Title

Transitional generations? : The contrasting experiences of the 30-somethings in China and Japan

Document Type

Book chapter

Source Publication

Handbook on East Asian social policy

Publication Date

1-1-2013

First Page

170

Last Page

187

Publisher

Edward Elgar

Abstract

This chapter focuses particularly on the ‘30-somethings’– those who are currently in their 30s, typically born in the mid-1970sto early 1980s – in Japan and China. In any society, this group is of particular interest for several reasons. At this stage in their life-course, people are generally expected to be living independently, probably with a partner, perhaps with a young child or children and with maturing job plans and prospects. Their parents may well be approaching retirement, and they will be in that phase when the intergenerational balance begins to shift. From being dependent on, they will become more depended upon. Housing will be a particularly important factor. The high cost of buying housing and eligibility rules regarding access to social housing may have been a major factor in delaying a move to independent living in relation to cohabiting or marriage and with regard to having children. These interconnections between work, family and housing will, however, vary across different cultures and over time. Norms and expectations will also vary in relation to age of marriage and the pattern of departure from the family home (Forrest and Yip, 2013). Different cohorts of 30-somethingswill also face different socio-economic conditions, different policy regimes and different opportunity structures.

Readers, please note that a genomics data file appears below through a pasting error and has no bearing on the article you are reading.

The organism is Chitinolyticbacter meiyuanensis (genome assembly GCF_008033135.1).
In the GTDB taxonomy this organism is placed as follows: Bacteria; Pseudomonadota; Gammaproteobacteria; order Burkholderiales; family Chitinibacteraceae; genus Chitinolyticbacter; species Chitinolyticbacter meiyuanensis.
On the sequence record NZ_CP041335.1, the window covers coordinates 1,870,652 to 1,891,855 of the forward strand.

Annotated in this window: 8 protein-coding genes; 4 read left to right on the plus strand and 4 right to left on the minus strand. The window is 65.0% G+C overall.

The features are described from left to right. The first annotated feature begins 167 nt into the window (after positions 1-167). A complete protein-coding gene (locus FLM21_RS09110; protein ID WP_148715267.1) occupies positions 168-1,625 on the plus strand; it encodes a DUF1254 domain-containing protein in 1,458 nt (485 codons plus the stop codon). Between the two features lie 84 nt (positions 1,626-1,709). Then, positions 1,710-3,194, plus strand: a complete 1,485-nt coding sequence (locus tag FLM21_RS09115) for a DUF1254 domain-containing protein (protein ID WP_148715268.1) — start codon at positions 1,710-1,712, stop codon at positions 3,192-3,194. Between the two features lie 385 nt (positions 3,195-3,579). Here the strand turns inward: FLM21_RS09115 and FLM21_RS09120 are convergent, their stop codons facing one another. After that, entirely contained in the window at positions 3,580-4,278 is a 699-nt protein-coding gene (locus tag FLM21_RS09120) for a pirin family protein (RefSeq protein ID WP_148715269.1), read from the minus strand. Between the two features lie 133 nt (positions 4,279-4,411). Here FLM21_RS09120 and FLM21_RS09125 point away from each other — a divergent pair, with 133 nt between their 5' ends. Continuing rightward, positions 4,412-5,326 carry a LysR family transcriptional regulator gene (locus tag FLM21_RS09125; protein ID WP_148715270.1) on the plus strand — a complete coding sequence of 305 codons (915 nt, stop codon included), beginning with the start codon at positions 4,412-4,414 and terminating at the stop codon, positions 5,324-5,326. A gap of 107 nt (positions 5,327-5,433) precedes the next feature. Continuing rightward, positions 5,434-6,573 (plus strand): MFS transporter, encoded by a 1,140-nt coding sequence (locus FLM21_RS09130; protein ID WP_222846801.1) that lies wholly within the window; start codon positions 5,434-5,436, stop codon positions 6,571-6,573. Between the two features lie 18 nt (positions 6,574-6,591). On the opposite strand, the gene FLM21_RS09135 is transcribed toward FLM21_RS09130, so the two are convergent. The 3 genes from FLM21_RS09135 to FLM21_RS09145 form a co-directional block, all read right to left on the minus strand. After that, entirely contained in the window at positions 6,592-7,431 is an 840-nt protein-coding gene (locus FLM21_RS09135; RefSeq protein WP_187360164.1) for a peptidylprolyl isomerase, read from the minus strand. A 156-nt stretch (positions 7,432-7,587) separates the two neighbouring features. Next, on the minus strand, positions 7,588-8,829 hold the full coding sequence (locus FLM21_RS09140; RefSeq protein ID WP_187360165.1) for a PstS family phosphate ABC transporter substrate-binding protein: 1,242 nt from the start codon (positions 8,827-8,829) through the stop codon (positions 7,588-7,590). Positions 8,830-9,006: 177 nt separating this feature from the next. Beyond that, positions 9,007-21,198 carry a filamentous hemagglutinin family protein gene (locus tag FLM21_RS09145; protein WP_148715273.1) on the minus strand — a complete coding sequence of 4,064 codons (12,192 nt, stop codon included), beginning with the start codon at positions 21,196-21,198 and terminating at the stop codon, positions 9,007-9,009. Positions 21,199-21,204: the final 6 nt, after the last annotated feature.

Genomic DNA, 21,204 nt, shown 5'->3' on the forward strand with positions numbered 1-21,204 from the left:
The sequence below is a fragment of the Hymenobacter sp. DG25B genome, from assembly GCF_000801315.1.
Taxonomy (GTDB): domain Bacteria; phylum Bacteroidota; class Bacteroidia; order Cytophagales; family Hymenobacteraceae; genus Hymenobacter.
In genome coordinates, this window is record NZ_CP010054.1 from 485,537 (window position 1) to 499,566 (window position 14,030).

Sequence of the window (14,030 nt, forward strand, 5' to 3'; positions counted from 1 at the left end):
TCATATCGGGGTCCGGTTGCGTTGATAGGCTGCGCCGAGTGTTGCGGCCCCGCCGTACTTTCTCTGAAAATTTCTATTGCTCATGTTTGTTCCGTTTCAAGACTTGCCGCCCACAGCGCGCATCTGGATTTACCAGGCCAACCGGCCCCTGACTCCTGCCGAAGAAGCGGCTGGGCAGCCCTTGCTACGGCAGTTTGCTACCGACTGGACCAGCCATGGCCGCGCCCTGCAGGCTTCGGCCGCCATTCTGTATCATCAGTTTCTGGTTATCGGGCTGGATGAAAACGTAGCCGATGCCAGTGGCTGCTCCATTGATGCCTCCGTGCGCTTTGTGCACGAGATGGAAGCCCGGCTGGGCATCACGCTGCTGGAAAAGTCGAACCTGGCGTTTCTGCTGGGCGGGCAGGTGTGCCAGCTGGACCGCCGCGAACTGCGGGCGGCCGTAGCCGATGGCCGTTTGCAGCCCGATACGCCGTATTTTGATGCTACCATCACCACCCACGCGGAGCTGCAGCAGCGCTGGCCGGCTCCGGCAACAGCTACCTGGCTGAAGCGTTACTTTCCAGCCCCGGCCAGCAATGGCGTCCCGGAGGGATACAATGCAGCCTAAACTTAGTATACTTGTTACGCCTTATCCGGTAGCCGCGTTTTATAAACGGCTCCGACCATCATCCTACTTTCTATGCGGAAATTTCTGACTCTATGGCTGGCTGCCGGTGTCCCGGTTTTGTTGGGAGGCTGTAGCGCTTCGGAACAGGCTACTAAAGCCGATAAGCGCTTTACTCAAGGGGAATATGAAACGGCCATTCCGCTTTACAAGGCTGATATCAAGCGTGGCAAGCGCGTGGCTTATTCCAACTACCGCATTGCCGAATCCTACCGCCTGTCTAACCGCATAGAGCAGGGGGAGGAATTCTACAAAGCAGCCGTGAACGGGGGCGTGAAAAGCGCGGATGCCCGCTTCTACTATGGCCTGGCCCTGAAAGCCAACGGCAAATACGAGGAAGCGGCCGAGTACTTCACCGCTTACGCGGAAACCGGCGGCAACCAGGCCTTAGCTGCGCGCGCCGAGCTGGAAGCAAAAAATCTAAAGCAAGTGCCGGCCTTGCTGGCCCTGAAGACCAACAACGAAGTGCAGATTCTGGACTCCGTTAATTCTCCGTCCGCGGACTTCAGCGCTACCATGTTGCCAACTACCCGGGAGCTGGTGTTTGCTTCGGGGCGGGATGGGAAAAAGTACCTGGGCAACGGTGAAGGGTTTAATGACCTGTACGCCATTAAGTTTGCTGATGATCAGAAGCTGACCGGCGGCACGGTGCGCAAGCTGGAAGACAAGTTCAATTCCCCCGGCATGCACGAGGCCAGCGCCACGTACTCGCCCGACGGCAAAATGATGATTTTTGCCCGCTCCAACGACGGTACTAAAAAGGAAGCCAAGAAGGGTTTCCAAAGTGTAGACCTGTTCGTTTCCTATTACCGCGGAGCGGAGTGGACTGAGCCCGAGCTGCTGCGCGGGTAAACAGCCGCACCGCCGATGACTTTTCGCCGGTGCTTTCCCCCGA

DOI

10.4337/9780857930293.00015

Publisher Statement

Copyright © Misa Izuhara 2013

Access to external full text or publisher's version may require subscription.

Additional Information

ISBN of the source publication: 9780857930286

Full-text Version

Publisher’s Version

Recommended Citation

Forrest, R., & Izuhara, M. (2013). Transitional generations?: The contrasting experiences of the 30-somethings in China and Japan. In M. Izuhara (Ed.), Handbook on East Asian social policy (pp. 170-187). Cheltenham: Edward Elgar. doi: 10.4337/9780857930293.00015